A new breed of electronically adjustable resistors promises to ease fine-tuning in sensors and other electronic devices.
Adjustable resistors have come a long way from mechanical potentiometers set with a screwdriver. The latest technique is an improvement on electrically trimmable potentiometersand promises speedier programming-and in-circuit adjustment without the use of memory chips.
The electronically readjustable resistor, or Rejustor, is a passive, VLSI and MEMS-compatible adjustable resistor. It uses electric current to heat an element and change the resistance value. It doesn't need power to hold resistance value and can be readjusted thousands of times, bidirectionally, to a precision of 0.01%. Adjustments are made using 2-to-6-V signals with power consumption from 5 to 15 mW.
The adjusting of resistor values is the most common method to optimize sensor circuit performance in discrete and integrated circuits. Typically, circuit setup and calibration takes place by adjusting a resistance element using a variety of trimming techniques. These include manual mechanical potentiometers, laser trimming, fuseable passive-resistor arrays, and electrically configurable resistor arrays.
The Rejustor is based on standard CMOS and BiCMOS processes. Postprocessing via a cavity etch creates suspended resistive microstructures. These structures are thermally isolated from the substrate and have low thermal mass, which makes possible the localized, controllable and rapid thermal cycling of electrical resistance elements embedded in the microstructures.
A trimmable functional resistor with an associated interdigitated secondary or auxiliary resistor is built onto the microstructure. The auxiliary is used as a heating element, but is only powered during the actual adjustment step. It can be used once for single adjustment or hundreds or thousands of times for repeated bidirectional trimming.
Locally heating the auxiliary resistor changes the physical properties of the resistor with each heat cycle. The algorithms used to apply the heat cycles are adaptive. They involve a repeating sequence of measuring or inferring the functional resistance at room temperature, computing pulse parameters for the next temperature cycle, and applying the high-temperature sequence.
This adaptive approach would be impractical without the capability to rapidly heat and cool the microstructure so many cycles can be applied in a short time. This eliminates high-temperature furnace operations and prevents damage to other circuits near the chip.
Being electrically trimmed, the parts can replace thick-film resistors. Plus, semiconductor devices can be trimmed after packaging processes. It can also get rid of EEPROMs, currently used in some applications to store resistor value information. The parts avoid some of the problems associated with digital trimming such as limited resolution and limited resistor values.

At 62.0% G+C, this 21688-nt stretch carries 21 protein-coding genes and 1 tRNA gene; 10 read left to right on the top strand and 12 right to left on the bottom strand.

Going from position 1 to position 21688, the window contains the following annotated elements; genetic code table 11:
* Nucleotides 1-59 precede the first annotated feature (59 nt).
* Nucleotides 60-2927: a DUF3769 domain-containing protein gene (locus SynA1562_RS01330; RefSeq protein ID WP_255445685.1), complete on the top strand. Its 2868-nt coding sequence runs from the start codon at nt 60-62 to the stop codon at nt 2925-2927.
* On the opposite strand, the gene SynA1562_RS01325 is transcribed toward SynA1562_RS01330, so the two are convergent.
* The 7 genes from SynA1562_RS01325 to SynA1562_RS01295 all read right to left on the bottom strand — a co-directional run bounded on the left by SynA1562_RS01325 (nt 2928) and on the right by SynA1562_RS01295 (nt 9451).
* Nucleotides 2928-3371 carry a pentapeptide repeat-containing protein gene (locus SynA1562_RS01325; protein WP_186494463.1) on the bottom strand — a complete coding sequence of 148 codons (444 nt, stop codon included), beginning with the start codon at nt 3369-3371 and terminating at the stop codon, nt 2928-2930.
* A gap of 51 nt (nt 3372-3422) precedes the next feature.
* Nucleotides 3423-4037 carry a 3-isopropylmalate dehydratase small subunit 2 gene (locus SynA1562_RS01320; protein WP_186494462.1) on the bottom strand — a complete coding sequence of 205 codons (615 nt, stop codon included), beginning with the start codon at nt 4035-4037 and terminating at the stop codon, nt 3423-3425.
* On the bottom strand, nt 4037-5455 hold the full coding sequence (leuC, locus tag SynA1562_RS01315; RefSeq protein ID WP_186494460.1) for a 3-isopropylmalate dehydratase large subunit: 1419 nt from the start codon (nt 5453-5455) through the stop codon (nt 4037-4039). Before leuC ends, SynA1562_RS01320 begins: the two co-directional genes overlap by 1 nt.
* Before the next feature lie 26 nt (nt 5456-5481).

ASIC designers, for example, no longer need to use digital-trimming methods requiring foundry processes that include EEPROMs. Board designers can replace mechanical trim pots with discrete components, saving labor costs. And MEMS-based sensors can include calibration and thermal compensation on the device.
The Rejustor is not without some limitations. For instance, though it's fabricated using standard CMOS and BiCMOS processes, additional steps of bulk silicon etch and wafer-level capping may be an obstacle to a CMOS-only foundry. However, these two processes are becoming increasingly available as many of these foundries move into manufacturing MEMS devices.
Also, extra pins are needed to apply the trimming signals. With multiplexing circuitry, a number of Rejustor heaters can be multiplexed through a single pin. Without multiplexing, one additional pin is needed per Rejustor. Another issue is that the ability to trim the Rejustor with low power levels rests upon its thermal isolation from the bulk silicon substrate. This means the power dissipation of the Rejustor is tied directly with the trimming power level, although larger Rejustors mean higher power ratings.
Last is trim time. This can vary from fractions of a second to several seconds depending on range and accuracy. Being an electrical trim, it is possible to trim any number of devices in parallel, limited only by the number of pin driver channels on the test system.
Products will be first available as discrete chip resistors and application-specific networks and later designed into analog and mixed-signal integrated circuits.
|FEATURE COMPARISONS OF ADJUSTABLE RESISTORS|
Easy to implement,
Large form factors.
Prone to drift under vibration and temperature swings.
Manual adjustment with screwdriver.
Limited high-frequency operation.
One-time adjustment limited to wafer-probe level before final packaging for semiconductors.
Packaging stresses cause drift after laser trimming.
Complex process., Expensive capital investment.
Large barrier to entry for new or smaller players.
Trimmable in only one direction.
Higher precision requires more fuses, increasing cost.
Needs additional circuitry for charge pumps to generate programming voltages.
EEPROM available in limited foundries and is relatively expensive.
Limited resistance values (to 10 K or higher) due to wiper resistance